Cropping

Dry seeding challenges pre-emergent herbicide efficacy

Cindy Benjamin, May 20, 2024

Effective weed control through the use of pre-emergent herbicides and crop safety can be impacted by dry conditions in which many growers across southern Australia are sowing this autumn. Photo: Ashley Jacobs, Corrigin, WA

SOIL moisture is sadly lacking in many grain-growing areas this season, particularly in the southern and western regions of the country.

Growers planting their winter crops into relatively dry soils have every reason to be concerned about the effectiveness of their pre-emergent herbicide applications under these conditions.

Independent Consultants Australia Network senior consultant Mark Congreve said dry conditions can impact both effective weed control and crop safety.

“The first consideration is whether sufficient rain has fallen to eliminate any carry-over effect from previously-applied herbicides with residual activity,” Mr Congreve said.

“All herbicides will persist in the soil if there is insufficient soil moisture to allow microbial breakdown of the herbicide.”

Mr Congreve said growers should follow instructions on the herbicide label, and then consider how many weeks the topsoil down to 10cm was moist over last spring and summer.

“This can often be more important than just looking at total rainfall amount.”

ICAN senior consultant Mark Congreve.

Mr Congreve said if the risk of carry-over effects is low, or the following crop is not sensitive to the herbicide mode of action, the next step is to consider the best options to manage early weed growth and ensure crop safety at planting.

“Some pre-emergent herbicides, such as Boxer Gold, Overwatch Herbicide or Group 14 herbicides, may improve knockdown efficacy when applied in a tank mix with paraquat as part of a double-knock tactic.”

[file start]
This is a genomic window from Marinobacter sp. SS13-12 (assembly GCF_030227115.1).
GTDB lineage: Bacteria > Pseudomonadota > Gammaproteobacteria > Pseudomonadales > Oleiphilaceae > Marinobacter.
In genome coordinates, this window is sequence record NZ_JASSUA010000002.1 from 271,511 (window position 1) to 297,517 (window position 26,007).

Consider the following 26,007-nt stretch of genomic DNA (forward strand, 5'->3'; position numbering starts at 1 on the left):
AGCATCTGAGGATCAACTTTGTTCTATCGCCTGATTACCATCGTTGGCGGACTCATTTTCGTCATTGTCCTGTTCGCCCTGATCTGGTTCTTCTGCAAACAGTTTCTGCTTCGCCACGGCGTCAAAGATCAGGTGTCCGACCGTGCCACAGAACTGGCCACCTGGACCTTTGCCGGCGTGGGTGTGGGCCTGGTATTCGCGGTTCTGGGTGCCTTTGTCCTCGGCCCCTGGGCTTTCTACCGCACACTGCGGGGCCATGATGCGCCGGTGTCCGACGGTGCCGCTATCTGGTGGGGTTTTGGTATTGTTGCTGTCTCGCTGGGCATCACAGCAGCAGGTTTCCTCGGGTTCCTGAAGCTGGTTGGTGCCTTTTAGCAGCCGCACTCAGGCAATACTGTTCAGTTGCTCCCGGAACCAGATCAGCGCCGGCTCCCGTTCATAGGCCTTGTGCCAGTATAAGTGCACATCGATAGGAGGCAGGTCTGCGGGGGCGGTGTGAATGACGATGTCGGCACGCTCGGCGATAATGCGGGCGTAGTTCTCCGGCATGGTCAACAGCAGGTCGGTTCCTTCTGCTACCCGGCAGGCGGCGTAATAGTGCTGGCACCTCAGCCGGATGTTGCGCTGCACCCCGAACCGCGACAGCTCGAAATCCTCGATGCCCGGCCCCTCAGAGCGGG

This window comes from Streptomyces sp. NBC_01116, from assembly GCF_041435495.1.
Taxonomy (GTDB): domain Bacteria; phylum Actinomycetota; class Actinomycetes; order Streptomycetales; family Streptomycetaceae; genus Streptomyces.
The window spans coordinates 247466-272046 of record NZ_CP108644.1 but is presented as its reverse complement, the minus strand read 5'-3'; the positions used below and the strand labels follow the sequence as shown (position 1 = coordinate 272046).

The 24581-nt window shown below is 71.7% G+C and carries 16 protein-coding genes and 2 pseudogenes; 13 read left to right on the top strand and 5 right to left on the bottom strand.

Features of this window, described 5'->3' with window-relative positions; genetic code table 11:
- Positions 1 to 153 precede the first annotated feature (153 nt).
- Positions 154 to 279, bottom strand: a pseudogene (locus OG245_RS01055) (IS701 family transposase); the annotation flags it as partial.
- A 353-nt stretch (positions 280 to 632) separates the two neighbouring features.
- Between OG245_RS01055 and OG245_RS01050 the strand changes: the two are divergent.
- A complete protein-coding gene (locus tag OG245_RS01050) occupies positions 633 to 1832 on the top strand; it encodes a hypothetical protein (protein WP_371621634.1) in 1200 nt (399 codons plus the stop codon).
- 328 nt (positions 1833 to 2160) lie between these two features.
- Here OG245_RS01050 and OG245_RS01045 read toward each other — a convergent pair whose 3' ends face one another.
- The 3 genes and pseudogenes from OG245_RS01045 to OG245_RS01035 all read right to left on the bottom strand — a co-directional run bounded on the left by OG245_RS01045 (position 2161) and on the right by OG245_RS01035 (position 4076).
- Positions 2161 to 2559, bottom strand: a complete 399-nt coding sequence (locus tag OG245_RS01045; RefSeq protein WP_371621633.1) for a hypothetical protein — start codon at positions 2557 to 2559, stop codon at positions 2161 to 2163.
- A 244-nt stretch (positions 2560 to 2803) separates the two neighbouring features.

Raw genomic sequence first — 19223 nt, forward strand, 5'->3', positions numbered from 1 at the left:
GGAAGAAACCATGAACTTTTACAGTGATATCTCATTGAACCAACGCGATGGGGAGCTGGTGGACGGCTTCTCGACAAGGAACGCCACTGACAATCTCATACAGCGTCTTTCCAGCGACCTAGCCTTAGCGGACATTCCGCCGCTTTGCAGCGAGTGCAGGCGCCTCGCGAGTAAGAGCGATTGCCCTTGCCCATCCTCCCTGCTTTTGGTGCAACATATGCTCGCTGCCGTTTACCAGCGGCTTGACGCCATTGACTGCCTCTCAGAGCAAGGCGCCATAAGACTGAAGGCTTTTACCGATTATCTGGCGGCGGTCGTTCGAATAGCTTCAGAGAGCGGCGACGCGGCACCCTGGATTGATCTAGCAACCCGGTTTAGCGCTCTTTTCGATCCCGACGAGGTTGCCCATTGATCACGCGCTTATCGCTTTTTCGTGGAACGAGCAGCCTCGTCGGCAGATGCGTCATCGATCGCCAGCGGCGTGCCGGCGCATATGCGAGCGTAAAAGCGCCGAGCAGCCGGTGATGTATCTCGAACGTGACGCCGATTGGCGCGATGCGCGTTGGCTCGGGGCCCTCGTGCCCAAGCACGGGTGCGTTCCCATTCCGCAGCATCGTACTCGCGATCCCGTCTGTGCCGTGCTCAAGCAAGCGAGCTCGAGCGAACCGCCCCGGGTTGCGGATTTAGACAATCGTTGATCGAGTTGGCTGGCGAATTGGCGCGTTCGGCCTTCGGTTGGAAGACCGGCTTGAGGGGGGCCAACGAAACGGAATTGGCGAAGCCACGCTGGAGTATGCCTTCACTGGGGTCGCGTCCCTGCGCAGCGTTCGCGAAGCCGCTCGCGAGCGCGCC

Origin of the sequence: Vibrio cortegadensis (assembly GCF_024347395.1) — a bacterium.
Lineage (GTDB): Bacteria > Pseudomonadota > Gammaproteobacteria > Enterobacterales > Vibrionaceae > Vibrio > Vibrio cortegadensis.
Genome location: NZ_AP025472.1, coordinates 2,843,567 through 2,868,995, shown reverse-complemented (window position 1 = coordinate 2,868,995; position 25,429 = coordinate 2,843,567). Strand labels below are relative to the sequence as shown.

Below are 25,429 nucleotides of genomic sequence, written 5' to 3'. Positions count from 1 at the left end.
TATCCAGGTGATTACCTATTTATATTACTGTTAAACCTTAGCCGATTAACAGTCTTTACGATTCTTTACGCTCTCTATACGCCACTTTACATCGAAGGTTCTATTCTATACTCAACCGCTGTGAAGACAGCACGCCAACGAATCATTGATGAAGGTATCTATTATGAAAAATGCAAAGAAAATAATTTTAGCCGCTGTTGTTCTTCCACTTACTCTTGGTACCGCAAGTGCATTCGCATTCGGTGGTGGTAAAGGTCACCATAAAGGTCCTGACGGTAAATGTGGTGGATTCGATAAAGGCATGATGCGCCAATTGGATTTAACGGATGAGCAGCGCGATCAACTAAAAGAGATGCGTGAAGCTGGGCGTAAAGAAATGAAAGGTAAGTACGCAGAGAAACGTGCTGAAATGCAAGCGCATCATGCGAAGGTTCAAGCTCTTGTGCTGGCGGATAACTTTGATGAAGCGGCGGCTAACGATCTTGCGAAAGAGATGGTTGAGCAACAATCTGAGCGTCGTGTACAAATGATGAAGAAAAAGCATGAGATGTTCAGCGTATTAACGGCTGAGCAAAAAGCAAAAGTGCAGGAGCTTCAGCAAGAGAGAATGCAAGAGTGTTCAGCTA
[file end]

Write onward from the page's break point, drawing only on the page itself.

This comes with a warning.

“Setting up the sprayer for high coverage with paraquat will result in high levels of stubble interception, increasing the potential for some pre-emergent herbicides to bind to the stubble.

“Also, the green-leaf material will take up pre-emergent herbicide deposited on the weeds.

“Losses to stubble binding or green-leaf uptake mean less pre-emergent herbicide reaching the soil, and therefore shorter length of persistence.”

Mr Congreve said the coarsest spray-quality requirements on the label for all tank mix partners should be chosen.

Pre-emergent herbicides vary considerably in their relative solubility and tendency to bind to soil and stubble.

Mr Congreve suggests growers sowing crops into high stubble loads, such as those made following a stripper front, chaff lining, or flattening by livestock, should choose “mobile” herbicides so that most of the product will wash off and reach the soil surface post-rainfall.

“In lower stubble situations, the behaviour of the herbicide in the soil becomes the key consideration.

“Very mobile herbicides can be difficult to keep away from the crop seed furrow, particularly where the herbicide has been applied ‘dry’, the soil type is lighter, and hence there are large soil pores, and the initial rainfall after application is significant.

“This scenario can increase the risk of crop injury.”

Herbicides with less mobility are less likely to move into the planting line, especially when incorporated by the sowing (IBS) operation with a knife point and press-wheel seeder.